$3 Million Quantum Computing Breakthrough Prize

The 2023 Breakthrough Prize in Fundamental Physics is shared by four individuals who have made a range of contributions considered “foundational work in the field of quantum information”.

The Breakthrough Prize is the world’s largest science prize, with each prize worth $3 million, to be shared among its recipients. First awarded in 2012, its founders are Sergey Brin, Priscilla Chan, Julia, Yuri Milner and Mark Zuckerberg. The awards in mathematics, life sciences, and basic physics are given annually to scientists and mathematicians selected by committees of past laureates, widely viewed as the “Oscars” of science as they were before the pandemic, and presented at a televised brilliance ceremony in Silicon Valley.

There are four recipients of the 2023 Breakthrough Prize in Fundamental Physics, and they have all made their contribution to the current state of quantum computing some time ago.

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David Deutsch became known as the “Father of Quantum Computing” by proposing a theoretical machine to test the existence of parallel universes in his paper “Quantum Theory as a Universal Physical Theory”, published in 1985. He later expanded on this beginning by defining a quantum version of the Turing machine – A universal quantum computer – proven to be able to simulate any physical system that obeys the laws of quantum mechanics with arbitrary accuracy. He showed that such a computer equates to a network of surprisingly few quantum gates — logic gates that enhance entanglement and quantum superposition of many states simultaneously and provide descriptions of quantum bits, or qubits. Of course, it was Deutsch who wrote the first quantum algorithm that would bypass the best equivalence classical algorithm.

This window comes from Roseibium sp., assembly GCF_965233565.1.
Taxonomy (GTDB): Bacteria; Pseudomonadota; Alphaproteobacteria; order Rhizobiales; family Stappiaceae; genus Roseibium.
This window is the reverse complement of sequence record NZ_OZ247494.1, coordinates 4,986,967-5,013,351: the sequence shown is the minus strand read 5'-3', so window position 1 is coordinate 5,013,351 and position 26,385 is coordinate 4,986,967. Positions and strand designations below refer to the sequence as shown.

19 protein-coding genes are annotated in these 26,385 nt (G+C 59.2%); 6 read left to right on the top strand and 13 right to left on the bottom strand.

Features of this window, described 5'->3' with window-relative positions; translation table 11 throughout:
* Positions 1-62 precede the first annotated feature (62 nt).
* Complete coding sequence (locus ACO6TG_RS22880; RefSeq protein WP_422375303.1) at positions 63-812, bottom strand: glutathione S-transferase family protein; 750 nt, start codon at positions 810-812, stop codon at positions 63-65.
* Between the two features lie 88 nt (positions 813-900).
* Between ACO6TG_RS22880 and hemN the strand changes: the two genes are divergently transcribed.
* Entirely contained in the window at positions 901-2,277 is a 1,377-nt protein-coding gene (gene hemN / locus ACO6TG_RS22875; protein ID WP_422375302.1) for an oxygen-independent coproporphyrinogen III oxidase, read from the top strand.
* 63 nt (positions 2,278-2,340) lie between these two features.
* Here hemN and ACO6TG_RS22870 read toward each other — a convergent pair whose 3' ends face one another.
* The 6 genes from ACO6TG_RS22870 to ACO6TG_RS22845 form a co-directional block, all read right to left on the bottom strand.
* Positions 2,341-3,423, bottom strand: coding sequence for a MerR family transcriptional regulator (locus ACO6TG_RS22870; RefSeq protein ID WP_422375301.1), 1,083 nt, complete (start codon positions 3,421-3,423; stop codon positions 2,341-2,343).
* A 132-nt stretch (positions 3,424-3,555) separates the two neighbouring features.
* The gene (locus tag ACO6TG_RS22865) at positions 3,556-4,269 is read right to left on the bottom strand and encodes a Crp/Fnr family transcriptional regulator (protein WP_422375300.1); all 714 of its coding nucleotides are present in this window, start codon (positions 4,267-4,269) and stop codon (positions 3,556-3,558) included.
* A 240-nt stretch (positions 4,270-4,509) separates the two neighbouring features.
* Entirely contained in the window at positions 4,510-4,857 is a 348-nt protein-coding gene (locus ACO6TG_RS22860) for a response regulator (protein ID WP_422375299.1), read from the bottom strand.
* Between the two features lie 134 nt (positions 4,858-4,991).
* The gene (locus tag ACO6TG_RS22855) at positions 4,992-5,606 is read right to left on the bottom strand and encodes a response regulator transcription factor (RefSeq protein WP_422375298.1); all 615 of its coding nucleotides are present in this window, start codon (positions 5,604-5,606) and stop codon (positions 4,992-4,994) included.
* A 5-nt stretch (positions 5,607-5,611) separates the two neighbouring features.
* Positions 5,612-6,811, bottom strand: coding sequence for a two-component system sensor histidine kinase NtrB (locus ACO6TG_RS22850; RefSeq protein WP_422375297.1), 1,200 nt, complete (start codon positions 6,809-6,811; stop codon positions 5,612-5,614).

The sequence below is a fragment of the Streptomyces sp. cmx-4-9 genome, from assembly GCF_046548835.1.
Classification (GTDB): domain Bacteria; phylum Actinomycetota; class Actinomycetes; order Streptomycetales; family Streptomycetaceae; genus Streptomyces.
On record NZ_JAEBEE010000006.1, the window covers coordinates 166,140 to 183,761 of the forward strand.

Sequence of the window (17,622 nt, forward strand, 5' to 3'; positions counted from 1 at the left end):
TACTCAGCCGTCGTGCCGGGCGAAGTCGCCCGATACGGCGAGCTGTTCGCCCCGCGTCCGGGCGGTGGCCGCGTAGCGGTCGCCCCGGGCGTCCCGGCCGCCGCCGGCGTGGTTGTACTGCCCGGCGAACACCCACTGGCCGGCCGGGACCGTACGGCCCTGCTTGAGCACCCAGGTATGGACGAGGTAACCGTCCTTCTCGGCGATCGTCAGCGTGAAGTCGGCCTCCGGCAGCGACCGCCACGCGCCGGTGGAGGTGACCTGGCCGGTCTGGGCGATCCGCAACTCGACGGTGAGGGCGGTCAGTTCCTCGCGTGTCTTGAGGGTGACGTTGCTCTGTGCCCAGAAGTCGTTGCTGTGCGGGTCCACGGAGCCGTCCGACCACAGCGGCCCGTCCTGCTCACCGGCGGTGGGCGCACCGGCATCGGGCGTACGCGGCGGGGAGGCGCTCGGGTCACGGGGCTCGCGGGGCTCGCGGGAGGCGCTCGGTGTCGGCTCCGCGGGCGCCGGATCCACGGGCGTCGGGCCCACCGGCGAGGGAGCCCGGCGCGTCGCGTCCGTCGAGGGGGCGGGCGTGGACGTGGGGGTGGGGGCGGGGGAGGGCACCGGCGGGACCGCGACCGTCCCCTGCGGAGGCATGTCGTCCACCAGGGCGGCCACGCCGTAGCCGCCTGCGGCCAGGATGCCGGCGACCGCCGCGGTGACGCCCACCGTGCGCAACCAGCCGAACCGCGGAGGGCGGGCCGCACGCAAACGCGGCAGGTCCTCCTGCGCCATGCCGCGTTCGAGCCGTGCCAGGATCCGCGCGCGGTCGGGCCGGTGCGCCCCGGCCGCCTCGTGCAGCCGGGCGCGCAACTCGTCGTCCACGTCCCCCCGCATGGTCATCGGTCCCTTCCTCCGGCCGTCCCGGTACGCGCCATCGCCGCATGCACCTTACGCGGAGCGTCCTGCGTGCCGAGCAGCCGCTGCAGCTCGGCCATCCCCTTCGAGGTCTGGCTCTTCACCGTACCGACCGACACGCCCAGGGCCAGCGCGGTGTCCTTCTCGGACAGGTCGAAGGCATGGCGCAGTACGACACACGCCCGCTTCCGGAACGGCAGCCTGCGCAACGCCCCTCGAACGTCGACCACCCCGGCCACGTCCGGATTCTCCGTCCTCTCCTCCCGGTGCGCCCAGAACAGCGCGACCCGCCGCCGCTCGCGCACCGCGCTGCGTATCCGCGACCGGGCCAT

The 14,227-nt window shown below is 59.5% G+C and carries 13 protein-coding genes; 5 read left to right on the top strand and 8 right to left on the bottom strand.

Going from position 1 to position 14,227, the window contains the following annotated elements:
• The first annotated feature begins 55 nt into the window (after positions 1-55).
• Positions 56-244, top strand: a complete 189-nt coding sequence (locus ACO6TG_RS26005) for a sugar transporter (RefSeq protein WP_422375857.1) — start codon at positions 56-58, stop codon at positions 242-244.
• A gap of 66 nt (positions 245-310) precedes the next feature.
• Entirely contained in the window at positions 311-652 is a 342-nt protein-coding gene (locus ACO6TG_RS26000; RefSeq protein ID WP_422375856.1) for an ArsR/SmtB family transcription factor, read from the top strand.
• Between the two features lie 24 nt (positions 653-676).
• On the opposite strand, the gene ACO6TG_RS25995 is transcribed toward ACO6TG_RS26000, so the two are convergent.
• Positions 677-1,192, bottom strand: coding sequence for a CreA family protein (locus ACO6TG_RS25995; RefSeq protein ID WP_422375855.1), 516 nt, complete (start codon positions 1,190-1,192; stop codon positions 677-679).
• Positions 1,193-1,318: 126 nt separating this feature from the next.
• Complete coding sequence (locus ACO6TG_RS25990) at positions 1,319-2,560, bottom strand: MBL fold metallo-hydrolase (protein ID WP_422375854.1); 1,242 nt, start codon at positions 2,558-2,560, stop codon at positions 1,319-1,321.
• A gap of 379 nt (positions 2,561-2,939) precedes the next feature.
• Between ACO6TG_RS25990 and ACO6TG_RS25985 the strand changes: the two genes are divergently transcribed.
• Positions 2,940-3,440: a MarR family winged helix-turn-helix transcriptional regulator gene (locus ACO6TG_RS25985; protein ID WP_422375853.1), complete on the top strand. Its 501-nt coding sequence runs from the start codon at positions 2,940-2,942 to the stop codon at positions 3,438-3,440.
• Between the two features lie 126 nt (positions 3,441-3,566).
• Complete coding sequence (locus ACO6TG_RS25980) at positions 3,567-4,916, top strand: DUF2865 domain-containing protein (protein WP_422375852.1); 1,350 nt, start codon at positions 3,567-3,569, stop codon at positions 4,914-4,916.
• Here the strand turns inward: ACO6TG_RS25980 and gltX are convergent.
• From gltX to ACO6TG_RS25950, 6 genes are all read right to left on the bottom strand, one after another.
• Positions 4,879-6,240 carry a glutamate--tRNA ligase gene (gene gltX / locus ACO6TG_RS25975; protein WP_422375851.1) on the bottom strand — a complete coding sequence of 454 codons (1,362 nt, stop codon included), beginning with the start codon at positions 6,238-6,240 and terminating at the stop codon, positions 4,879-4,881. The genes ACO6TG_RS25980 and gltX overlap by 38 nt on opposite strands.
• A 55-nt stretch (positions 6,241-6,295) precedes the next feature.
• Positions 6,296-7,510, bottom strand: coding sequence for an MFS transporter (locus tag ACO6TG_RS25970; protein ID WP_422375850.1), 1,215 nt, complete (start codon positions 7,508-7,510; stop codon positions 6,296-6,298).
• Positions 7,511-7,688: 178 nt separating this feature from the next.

Another well-known algorithm for quantum computing is Peter Schur’s algorithm to factor large numbers faster than any classical algorithm and was the first algorithm to demonstrate the potential usefulness of quantum computing in the future. Shor also designed techniques for debugging in quantum computers which is much more difficult to do than in classical computers, where simple repetition suffices.

According to the Breakthrough Award announcement:

These ideas not only paved the way for today’s rapidly developing quantum computers; They are now also at the frontiers of fundamental physics, particularly in the study of metrology – the science of measurement – and quantum gravity.

The award cites the field of quantum information and the other two recipients of the award, Charles H. Bennett and Jill Brassard, who through their BB84 protocol initiated quantum cryptography by devising a practical way to send secret messages between users who share no secret. information at first. Unlike the methods commonly used in e-commerce, it cannot be broken even by an eavesdropper with unlimited computing power.

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Their 1993 discovery, with collaborators, of quantum teleportation showed that entanglement is a useful quantifiable resource despite its lack of a communication ability of its own, helping to launch a new science of quantum information processing.

In 2020, Shor, Brassard, and Bennett participated in the BBVA Frontiers Of Knowledge Award for outstanding contributions to the field of quantum technologies, and you can read more about how their two fields of work can advance quantum computing in our roundup on the topic. over here.

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